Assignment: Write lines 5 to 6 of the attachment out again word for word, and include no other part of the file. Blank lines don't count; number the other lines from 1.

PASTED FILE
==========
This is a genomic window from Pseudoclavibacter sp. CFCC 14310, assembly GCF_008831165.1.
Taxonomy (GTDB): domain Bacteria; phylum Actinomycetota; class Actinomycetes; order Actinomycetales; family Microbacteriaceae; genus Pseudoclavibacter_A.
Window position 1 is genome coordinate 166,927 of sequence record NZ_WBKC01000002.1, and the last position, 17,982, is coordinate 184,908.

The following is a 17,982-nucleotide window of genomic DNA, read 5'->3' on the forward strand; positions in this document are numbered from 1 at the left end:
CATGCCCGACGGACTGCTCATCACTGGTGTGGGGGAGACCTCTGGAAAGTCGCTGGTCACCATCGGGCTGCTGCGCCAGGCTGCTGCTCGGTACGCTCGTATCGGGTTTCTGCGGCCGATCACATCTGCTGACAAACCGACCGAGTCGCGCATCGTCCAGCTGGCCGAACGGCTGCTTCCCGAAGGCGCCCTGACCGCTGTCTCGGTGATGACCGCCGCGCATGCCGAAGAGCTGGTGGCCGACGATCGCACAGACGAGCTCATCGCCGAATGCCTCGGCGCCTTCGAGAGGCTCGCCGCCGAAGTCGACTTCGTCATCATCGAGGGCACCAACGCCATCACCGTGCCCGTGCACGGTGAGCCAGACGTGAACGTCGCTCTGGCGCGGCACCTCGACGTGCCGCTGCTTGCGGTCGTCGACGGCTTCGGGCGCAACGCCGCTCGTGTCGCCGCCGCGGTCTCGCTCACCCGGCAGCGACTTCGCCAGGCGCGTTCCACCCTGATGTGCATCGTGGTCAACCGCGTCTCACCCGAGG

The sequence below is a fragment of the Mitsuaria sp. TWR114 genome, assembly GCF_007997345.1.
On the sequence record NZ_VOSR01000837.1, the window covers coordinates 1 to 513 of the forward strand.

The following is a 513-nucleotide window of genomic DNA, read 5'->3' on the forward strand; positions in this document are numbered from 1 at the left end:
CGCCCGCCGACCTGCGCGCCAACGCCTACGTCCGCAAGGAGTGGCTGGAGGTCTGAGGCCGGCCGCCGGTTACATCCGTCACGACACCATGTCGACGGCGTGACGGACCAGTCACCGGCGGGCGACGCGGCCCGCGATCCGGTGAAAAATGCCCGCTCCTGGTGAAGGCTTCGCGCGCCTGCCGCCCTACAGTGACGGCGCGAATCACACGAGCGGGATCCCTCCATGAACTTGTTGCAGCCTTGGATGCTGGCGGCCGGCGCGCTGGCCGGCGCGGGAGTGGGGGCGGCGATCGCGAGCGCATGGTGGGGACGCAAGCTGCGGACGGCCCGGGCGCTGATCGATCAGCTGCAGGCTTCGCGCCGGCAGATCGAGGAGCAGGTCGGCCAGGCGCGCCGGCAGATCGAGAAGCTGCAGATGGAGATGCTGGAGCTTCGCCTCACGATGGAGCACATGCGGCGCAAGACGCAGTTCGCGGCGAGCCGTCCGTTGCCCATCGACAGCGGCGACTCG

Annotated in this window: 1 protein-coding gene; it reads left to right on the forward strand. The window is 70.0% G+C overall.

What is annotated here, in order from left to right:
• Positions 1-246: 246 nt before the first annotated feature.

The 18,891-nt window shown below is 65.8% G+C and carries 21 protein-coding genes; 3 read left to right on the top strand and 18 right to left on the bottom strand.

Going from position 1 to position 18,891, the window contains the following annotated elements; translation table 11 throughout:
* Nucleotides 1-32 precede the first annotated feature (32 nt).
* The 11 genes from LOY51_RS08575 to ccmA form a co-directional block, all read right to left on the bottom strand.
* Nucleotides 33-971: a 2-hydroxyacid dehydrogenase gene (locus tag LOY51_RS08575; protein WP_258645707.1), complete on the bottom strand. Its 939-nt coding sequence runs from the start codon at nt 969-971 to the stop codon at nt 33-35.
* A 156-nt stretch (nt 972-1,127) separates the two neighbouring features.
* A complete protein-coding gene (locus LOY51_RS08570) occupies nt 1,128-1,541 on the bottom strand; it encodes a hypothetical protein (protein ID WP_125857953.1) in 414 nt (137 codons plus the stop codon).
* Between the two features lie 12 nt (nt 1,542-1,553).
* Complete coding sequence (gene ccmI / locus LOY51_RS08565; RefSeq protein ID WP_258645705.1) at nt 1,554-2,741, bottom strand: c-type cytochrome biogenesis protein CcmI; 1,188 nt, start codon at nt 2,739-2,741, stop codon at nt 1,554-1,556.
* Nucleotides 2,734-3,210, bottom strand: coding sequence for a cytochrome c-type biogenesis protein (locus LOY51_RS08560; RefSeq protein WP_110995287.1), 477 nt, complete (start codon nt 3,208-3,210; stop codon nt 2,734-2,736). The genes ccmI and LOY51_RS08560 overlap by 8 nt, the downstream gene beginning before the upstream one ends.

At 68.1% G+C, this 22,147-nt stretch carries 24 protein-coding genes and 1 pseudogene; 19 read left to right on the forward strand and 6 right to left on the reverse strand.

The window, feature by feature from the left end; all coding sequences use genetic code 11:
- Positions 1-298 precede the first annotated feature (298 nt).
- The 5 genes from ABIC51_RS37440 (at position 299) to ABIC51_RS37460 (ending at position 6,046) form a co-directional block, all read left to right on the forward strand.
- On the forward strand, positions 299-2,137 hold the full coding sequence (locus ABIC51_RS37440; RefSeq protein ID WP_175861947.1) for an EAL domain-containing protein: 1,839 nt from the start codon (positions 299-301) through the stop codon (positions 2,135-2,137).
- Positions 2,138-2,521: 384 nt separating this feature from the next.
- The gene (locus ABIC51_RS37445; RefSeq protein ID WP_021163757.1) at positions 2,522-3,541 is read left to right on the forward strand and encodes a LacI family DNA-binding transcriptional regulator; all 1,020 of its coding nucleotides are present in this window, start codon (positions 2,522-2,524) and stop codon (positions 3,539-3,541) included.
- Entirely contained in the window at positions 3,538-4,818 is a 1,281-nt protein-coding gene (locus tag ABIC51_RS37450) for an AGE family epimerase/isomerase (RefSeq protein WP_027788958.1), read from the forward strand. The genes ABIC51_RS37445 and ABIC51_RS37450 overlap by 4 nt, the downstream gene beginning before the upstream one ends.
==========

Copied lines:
CATGCCCGACGGACTGCTCATCACTGGTGTGGGGGAGACCTCTGGAAAGTCGCTGGTCACCATCGGGCTGCTGCGCCAGGCTGCTGCTCGGTACGCTCGTATCGGGTTTCTGCGGCCGATCACATCTGCTGACAAACCGACCGAGTCGCGCATCGTCCAGCTGGCCGAACGGCTGCTTCCCGAAGGCGCCCTGACCGCTGTCTCGGTGATGACCGCCGCGCATGCCGAAGAGCTGGTGGCCGACGATCGCACAGACGAGCTCATCGCCGAATGCCTCGGCGCCTTCGAGAGGCTCGCCGCCGAAGTCGACTTCGTCATCATCGAGGGCACCAACGCCATCACCGTGCCCGTGCACGGTGAGCCAGACGTGAACGTCGCTCTGGCGCGGCACCTCGACGTGCCGCTGCTTGCGGTCGTCGACGGCTTCGGGCGCAACGCCGCTCGTGTCGCCGCCGCGGTCTCGCTCACCCGGCAGCGACTTCGCCAGGCGCGTTCCACCCTGATGTGCATCGTGGTCAACCGCGTCTCACCCGAGG

The sequence below is a fragment of the Mitsuaria sp. TWR114 genome, assembly GCF_007997345.1.